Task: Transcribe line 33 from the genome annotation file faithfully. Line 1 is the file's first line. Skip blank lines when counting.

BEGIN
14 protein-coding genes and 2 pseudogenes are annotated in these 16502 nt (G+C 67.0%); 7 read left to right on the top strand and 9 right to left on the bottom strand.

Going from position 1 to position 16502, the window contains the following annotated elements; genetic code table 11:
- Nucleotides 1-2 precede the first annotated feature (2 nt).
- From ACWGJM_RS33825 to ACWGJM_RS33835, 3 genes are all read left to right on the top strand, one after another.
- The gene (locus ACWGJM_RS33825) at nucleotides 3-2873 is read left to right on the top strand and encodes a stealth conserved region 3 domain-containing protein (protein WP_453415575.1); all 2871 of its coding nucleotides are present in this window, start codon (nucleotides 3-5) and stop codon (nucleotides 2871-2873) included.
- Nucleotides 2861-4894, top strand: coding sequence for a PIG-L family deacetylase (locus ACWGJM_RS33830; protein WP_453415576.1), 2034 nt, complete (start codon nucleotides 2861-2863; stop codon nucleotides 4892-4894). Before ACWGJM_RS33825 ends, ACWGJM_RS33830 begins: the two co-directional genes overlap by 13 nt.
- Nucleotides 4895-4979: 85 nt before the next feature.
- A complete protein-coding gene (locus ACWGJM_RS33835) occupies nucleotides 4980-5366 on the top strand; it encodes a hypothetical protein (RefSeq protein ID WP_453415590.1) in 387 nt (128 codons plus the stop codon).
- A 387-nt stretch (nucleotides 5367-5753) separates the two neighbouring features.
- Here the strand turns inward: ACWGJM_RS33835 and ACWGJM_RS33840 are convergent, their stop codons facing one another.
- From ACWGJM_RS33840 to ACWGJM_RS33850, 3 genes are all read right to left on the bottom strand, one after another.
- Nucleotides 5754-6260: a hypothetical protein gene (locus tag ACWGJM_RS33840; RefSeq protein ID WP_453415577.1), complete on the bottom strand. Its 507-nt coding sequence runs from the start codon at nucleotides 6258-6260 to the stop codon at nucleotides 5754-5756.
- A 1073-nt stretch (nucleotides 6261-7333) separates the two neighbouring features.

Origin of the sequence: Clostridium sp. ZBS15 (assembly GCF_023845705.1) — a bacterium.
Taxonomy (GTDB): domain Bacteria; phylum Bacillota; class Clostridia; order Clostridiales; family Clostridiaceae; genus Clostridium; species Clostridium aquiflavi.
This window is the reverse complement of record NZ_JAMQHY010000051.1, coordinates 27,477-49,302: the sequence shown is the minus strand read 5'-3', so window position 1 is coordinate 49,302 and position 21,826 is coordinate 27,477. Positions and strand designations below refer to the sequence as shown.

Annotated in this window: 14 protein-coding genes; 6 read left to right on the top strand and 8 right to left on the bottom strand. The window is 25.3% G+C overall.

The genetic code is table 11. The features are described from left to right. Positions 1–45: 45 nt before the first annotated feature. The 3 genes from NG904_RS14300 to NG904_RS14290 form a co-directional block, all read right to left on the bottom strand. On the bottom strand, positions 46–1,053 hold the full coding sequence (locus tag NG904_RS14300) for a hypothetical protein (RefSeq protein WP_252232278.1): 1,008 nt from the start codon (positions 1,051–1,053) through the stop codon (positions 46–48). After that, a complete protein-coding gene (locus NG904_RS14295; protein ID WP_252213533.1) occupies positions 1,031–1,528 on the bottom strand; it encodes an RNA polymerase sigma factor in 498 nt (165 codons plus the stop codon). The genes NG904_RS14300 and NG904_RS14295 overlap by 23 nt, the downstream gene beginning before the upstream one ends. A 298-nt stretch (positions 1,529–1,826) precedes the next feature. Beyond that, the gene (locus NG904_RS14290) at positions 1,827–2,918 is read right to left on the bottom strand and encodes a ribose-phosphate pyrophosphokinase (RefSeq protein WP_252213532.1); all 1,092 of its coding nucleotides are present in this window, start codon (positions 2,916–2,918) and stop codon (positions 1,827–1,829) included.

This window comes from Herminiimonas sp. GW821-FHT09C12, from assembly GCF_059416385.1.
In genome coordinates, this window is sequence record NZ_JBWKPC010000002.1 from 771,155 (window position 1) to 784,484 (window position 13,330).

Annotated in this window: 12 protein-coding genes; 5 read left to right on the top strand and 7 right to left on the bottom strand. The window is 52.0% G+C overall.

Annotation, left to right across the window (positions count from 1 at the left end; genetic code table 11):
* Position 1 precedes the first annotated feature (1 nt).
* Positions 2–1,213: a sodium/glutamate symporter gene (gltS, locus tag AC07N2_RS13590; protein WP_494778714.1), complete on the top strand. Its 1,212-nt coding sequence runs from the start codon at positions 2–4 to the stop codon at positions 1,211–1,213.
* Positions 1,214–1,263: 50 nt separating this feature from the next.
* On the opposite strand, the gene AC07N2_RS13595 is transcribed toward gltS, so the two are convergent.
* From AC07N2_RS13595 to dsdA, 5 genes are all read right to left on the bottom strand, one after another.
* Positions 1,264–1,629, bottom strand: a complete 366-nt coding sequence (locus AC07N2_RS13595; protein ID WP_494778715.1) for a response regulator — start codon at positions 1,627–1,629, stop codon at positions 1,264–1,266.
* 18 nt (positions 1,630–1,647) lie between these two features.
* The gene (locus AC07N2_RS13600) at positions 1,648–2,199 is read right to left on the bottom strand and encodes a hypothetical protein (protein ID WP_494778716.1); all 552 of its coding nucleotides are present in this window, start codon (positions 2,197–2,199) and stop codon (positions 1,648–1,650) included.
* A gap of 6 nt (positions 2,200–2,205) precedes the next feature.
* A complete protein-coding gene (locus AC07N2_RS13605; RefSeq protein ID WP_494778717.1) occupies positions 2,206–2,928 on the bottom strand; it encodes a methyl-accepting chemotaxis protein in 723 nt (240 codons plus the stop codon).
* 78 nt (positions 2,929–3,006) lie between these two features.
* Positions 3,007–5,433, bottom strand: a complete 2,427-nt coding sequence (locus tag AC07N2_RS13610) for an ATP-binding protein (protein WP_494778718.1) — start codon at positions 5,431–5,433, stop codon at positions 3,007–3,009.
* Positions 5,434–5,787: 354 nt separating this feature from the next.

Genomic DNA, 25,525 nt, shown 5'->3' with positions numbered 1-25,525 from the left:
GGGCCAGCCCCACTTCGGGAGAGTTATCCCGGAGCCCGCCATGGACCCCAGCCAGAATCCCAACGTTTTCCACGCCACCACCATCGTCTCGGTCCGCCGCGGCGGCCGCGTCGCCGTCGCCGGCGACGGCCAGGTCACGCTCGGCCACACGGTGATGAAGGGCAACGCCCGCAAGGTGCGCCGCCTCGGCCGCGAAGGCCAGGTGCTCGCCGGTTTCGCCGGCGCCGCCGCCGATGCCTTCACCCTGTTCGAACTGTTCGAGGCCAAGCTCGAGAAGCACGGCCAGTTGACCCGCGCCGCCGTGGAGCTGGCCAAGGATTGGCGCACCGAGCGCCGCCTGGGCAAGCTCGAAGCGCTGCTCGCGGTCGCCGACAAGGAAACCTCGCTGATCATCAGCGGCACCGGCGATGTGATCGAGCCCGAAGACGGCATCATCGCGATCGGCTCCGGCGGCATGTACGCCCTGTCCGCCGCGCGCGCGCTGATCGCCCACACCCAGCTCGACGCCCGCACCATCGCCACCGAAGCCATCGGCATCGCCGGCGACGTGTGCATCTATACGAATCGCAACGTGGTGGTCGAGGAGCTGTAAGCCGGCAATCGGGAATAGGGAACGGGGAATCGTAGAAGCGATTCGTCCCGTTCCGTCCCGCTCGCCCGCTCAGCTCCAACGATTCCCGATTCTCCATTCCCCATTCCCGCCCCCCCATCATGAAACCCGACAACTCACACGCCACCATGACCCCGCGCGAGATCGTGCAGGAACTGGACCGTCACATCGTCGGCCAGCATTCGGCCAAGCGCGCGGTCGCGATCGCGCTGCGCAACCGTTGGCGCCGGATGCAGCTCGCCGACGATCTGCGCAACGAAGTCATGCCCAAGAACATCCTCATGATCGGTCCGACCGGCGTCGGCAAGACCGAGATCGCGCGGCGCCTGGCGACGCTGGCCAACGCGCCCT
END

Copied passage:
* 78 nt (positions 2,929–3,006) lie between these two features.